Fahmi Reza, the graphic artist behind the clown portrait of Prime Minister Najib Abdul Razak, said it was the police who helped secure his passage to Taiwan.
Fahmi had last week said that he was on the Immigration Department's blacklist, supposedly because he was a wanted person.
However, he said, a police officer he dubbed as "Inspector R" - who was said to have put him on the wanted list in the first place - helped to lift the travel ban.
He said the Bukit Aman officer had made sure that his name was no longer on the police Special Branch's wanted list and relayed this information to the Immigration Department.
"(Yesterday) he followed up with Immigration to make sure they got my name off their system," Fahmi wrote on his Facebook page.
He thanked Inspector R for acting professionally in dealing with him.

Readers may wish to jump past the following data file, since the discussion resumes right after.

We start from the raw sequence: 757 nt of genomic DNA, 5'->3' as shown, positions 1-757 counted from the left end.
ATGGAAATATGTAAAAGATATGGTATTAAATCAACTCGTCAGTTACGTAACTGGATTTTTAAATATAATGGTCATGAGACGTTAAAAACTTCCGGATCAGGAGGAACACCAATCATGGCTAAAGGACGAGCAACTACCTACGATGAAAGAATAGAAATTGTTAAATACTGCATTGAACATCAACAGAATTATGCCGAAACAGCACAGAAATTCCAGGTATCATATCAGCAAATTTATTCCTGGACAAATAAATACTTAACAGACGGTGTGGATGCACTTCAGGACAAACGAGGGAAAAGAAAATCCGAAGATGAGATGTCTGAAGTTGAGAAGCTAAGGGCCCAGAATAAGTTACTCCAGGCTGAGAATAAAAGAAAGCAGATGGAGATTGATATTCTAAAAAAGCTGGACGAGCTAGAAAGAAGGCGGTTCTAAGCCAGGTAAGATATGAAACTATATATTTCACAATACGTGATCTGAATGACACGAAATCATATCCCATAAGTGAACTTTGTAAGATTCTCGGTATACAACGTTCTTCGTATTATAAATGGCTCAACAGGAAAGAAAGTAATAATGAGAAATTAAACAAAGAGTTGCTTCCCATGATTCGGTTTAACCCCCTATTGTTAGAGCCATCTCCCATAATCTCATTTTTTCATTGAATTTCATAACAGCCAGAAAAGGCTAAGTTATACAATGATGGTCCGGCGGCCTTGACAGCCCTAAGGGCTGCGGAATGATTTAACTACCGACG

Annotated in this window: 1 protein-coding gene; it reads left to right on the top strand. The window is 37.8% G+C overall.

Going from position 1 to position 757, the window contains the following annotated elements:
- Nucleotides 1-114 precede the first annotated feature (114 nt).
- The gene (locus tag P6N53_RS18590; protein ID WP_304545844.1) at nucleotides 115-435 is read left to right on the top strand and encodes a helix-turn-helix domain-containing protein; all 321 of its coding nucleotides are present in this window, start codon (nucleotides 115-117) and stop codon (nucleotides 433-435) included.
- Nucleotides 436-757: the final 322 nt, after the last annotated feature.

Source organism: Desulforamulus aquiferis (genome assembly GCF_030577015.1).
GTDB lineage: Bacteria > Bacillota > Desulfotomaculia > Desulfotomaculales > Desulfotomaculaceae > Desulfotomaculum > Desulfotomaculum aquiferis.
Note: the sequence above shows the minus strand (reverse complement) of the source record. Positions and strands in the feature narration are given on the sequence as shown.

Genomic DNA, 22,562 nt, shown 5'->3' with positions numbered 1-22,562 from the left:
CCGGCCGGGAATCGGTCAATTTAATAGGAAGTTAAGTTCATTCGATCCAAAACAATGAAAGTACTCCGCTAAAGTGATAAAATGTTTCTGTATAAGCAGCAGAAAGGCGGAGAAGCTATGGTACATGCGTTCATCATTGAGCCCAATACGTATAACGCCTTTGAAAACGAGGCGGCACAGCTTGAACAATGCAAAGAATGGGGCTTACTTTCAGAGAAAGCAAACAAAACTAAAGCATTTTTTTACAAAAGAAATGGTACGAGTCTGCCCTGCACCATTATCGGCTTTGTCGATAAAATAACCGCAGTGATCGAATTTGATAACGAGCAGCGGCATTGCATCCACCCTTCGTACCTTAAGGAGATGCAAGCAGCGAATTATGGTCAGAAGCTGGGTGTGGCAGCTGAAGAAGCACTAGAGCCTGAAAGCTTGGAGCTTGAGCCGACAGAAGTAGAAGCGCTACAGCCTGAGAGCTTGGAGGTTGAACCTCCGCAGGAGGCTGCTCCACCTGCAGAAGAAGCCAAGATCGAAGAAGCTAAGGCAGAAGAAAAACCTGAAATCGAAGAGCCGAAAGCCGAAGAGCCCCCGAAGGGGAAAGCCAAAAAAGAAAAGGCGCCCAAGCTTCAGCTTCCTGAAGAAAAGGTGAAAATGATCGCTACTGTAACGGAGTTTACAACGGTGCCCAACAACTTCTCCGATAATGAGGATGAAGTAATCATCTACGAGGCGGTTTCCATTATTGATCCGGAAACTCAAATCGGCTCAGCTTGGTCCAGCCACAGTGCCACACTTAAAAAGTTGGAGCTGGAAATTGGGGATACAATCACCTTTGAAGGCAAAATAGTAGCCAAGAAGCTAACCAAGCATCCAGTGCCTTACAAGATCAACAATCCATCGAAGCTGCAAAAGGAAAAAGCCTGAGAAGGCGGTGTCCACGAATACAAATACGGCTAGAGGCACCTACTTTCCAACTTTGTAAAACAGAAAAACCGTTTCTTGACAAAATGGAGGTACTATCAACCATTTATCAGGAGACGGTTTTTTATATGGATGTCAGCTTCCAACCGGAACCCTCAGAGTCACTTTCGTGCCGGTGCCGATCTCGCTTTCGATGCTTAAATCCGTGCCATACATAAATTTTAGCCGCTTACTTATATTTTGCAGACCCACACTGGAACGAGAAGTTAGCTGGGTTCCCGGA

Fahmi is in Taiwan to speak on his work in protest art at an event organised by the Green Citizens' Action Alliance.
Last Thursday, he said Immigration officers had informed him that he was on their blacklist since March 2016.
Categorised as a 'wanted person'
He said checks with the case investigating officer at Bukit Aman showed that his name might have been blacklisted because he was categorised as a "wanted" person, when he was investigated under Section 233 of the Communications and Multimedia Act for a Twitter posting that allegedly insulted the prime minister.
Fahmi said he subsequently made contact with Inspector R, who was said to have put him on the wanted list.
He said he had explained to the officer how he had already been probed on a similar case in February, and had flown from Thailand to Kuala Lumpur to give his statement.
He said after his explanation, Inspector R assured him that he would be taken off the list.
Fahmi was charged for the caricature of Najib at the Sessions Court in Ipoh on June 6. His case was later transferred to the Kuala Lumpur Cyber Court.
If convicted under Section 233 of the Act, the graphic designer can be fined up to RM50,000 or jailed up to a year or both.
Fahmi has since applied to the High Court to have the charge against him struck out on the grounds that his freedom of expression, as enshrined under the Federal Constitution, has been infringed.- Mkini